Based on this information, the surveyor will calculate an estimated cost of rebuilding the property to its current standard, including the cost of materials, labour, and any associated professional fees. The reinstatement cost assessment may also take into account any additional costs that may be incurred, such as the cost of demolishing the existing structure or complying with building regulations.

The reinstatement cost assessment is an important tool for property owners and insurers, as it helps to ensure that the property is adequately insured against the risk of damage or destruction. It is recommended that a reinstatement cost assessment is carried out periodically, especially if there are any changes to the property, such as renovations or extensions.

When providing a reinstatement cost assessment the following might be typically considered:

1

Building Structure: This covers the main structure of the property, including foundations, walls, floors and roof.

2

Internal features: This includes elements such as internal walls, partitions, doors, windows, staircases and any built-in fixtures and fittings such as kitchens.

3

Services and utilities: This involves assessing the cost of repairing or replacing essential services like plumbing, electrical installations, heating, ventilation and air conditioning and other utility connections.

4

Finishes and decoration: This evaluates the cost of restoring or replacing interior and exterior finishes, such as paintwork, flooring, tiling, and external rendering.

5

External works: This considers the reinstatement cost of external elements, including driveways, fences, gates, pathways, landscaping and any other external structures or features.

6

Specialist features: If the property includes unique or specialist features like heritage elements, listed building requirements or specialised equipment, these would be factored into the assessment.

7

Professional fees and contingencies: The assessment may also account for professional fees incurred during the rebuilding process, such as architectural and engineering services. Additionally, a contingency sum might be include to cover unexpected costs or fluctuations in material and labour prices.

Dilapidations

Dilapidations, a common concern in landlord-tenant disputes, refer to the condition of a property at the end of a tenancy. The Landlord and Tenant Act plays a key role in determining how dilapidations are handled.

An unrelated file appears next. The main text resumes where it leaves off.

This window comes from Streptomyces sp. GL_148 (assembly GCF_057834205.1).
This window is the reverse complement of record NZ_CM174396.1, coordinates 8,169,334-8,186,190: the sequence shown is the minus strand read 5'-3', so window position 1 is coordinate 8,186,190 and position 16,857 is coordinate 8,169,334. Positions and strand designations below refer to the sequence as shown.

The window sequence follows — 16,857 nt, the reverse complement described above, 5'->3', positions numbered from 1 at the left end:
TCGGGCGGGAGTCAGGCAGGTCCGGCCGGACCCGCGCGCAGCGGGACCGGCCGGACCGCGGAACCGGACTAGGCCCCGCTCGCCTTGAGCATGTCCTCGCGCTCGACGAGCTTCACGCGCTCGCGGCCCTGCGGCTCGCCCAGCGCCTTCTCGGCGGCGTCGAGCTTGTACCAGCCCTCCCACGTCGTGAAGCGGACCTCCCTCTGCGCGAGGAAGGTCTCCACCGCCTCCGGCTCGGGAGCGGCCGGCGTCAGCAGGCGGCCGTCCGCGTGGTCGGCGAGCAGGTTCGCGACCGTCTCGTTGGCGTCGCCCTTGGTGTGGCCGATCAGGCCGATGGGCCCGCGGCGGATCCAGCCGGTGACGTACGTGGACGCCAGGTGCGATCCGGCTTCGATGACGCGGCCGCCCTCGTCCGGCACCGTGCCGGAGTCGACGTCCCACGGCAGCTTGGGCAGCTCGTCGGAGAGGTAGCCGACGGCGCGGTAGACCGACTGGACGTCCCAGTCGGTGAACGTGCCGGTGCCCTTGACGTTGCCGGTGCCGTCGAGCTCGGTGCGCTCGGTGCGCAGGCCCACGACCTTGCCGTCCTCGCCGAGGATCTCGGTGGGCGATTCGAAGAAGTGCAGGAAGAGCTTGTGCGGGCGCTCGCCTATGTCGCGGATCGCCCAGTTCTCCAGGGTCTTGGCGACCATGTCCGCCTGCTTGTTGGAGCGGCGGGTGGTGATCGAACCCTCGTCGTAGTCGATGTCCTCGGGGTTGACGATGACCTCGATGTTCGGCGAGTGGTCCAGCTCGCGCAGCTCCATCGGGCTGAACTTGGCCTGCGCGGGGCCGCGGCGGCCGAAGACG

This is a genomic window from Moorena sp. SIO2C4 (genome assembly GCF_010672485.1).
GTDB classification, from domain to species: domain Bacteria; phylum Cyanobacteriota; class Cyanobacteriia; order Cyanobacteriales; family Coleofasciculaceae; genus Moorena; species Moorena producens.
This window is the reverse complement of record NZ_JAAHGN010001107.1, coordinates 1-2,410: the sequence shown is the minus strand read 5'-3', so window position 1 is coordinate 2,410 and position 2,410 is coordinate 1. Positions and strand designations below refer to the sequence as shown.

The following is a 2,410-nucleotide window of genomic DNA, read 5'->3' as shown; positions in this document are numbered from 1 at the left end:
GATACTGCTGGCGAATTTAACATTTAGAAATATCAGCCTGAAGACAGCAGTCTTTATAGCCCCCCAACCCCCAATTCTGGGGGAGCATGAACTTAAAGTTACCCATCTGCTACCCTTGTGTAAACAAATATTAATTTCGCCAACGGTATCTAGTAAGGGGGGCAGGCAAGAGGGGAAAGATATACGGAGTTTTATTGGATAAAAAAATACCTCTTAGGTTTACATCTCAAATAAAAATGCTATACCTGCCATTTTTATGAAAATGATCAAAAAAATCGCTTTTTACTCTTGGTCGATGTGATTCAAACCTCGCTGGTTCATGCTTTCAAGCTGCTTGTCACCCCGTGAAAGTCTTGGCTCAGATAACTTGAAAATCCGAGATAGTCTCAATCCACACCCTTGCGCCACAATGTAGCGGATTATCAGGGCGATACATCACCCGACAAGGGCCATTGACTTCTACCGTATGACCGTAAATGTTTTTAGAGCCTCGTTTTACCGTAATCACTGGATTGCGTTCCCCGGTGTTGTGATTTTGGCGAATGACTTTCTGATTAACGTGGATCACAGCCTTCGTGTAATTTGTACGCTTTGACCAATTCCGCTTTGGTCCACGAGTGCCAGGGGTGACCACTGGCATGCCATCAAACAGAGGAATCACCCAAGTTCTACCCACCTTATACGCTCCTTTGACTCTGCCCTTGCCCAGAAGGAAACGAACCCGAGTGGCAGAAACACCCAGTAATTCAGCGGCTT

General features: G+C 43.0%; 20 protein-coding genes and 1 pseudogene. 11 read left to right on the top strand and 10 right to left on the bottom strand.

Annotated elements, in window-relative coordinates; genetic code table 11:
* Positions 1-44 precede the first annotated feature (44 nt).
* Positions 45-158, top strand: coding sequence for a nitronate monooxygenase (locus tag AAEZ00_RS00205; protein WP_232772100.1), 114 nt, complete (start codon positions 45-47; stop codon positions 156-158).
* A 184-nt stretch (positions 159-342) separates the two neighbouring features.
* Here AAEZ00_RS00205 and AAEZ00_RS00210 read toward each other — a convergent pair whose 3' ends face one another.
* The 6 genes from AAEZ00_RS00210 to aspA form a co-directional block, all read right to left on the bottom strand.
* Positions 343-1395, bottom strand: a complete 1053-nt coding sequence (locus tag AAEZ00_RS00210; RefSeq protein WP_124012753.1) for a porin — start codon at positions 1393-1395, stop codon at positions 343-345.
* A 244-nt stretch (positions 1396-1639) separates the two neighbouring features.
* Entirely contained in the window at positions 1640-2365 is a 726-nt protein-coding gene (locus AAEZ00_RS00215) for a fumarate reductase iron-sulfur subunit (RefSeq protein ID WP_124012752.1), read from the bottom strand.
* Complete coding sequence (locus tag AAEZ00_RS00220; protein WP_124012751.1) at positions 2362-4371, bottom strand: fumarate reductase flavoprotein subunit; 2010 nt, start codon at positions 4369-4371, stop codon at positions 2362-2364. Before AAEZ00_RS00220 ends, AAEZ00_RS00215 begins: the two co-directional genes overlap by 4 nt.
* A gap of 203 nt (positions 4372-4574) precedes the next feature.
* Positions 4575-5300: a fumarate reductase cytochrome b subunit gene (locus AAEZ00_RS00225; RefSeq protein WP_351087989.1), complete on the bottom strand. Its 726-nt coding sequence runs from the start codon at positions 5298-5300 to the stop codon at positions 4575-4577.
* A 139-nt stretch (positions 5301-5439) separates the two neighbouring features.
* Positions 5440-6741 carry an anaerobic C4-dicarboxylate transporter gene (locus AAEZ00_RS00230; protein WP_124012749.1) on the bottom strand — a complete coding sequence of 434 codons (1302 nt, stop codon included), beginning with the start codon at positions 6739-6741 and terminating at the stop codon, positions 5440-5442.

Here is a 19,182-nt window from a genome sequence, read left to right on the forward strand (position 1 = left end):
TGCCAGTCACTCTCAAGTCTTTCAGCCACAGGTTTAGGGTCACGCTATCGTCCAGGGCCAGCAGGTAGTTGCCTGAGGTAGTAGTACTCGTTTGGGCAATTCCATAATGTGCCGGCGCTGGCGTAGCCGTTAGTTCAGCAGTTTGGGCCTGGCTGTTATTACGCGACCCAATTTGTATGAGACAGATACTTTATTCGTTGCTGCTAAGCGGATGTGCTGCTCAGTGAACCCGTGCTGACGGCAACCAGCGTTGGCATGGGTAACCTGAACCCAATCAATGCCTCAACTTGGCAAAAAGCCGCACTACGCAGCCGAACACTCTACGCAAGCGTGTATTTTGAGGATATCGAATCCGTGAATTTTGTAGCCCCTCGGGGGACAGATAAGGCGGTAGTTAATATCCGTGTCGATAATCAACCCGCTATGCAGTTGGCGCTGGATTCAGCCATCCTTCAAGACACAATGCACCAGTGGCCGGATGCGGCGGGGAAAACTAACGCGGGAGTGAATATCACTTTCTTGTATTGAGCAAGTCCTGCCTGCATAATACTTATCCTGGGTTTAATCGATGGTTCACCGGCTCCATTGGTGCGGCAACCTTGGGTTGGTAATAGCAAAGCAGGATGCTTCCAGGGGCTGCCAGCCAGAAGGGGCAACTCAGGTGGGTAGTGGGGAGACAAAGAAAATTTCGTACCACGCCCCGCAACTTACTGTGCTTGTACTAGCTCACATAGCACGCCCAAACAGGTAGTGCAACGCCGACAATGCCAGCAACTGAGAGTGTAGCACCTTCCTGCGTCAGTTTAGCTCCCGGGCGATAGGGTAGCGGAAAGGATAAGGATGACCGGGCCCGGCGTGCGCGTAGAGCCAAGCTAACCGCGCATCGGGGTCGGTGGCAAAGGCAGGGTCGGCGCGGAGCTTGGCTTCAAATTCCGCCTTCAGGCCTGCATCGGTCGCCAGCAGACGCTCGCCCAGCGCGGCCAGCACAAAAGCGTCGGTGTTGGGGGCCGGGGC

We act on behalf of both landlords and tenants. As a landlord you have the right to expect the property to be returned in a good state, minus reasonable wear and tear. If the tenant hasn’t met their obligations, you can claim compensation for repairs, redecoration and reinstatement under the covenants within the lease. Our team can help you assess the dilapidations, negotiate with a tenant and their representative, and recover the costs of bringing the property back to a good standard.

As a tenant, you’re responsible for taking care of the property during your tenancy. However, you’re not liable for general wear and tear that happens through normal use. We can advise you on your obligations as outlined within your lease agreement and help you understand what constitutes fair dilapidations claims from landlords.

Dilapidations can be a complex area. By seeking professional advice early on, you can protect your interests and ensure a smoother end to your tenancy.

Whether you’re a landlord or a tenant facing dilapidations, our team can provide expert guidance. We can help you:

1

Understand your rights and responsibilities under the Landlord and Tenant Act and your lease.

2

Prepare schedules of dilapidations (landlords) and dilapidations liability assessments (tenants).

3

Negotiate dilapidations claims fairly and efficiently

4

Manage the repairs and other works required.

Looking for expert advice on construction and property matters?

Look no further! Our team of experienced professionals are here to help you with all your needs. Whether you’re a property owner, investor, developer or just looking for advice, we can provide you with the guidance and expertise you need to succeed. From construction project management to property investment, we’ve got you covered. 

Don’t wait any longer to get the help you need. Contact us today and start your journey to success!